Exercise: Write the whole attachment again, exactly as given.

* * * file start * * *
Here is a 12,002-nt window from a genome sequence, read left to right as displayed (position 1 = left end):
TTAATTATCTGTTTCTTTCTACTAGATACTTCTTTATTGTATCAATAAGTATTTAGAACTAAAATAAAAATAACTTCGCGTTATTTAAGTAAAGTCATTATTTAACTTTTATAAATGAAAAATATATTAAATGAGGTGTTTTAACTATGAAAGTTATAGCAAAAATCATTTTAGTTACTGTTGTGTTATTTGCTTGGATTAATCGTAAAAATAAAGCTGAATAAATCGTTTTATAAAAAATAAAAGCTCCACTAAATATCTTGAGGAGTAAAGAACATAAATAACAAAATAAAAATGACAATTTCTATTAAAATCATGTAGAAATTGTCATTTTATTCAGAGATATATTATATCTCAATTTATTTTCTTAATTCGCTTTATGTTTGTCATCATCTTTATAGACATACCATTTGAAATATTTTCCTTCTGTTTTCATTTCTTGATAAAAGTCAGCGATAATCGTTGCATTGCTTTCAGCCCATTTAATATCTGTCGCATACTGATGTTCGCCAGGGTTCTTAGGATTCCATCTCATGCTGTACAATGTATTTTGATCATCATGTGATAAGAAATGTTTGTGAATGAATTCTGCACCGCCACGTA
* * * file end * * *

Here is a 12,002-nt window from a genome sequence, read left to right as displayed (position 1 = left end):
TTAATTATCTGTTTCTTTCTACTAGATACTTCTTTATTGTATCAATAAGTATTTAGAACTAAAATAAAAATAACTTCGCGTTATTTAAGTAAAGTCATTATTTAACTTTTATAAATGAAAAATATATTAAATGAGGTGTTTTAACTATGAAAGTTATAGCAAAAATCATTTTAGTTACTGTTGTGTTATTTGCTTGGATTAATCGTAAAAATAAAGCTGAATAAATCGTTTTATAAAAAATAAAAGCTCCACTAAATATCTTGAGGAGTAAAGAACATAAATAACAAAATAAAAATGACAATTTCTATTAAAATCATGTAGAAATTGTCATTTTATTCAGAGATATATTATATCTCAATTTATTTTCTTAATTCGCTTTATGTTTGTCATCATCTTTATAGACATACCATTTGAAATATTTTCCTTCTGTTTTCATTTCTTGATAAAAGTCAGCGATAATCGTTGCATTGCTTTCAGCCCATTTAATATCTGTCGCATACTGATGTTCGCCAGGGTTCTTAGGATTCCATCTCATGCTGTACAATGTATTTTGATCATCATGTGATAAGAAATGTTTGTGAATGAATTCTGCACCGCCACGTA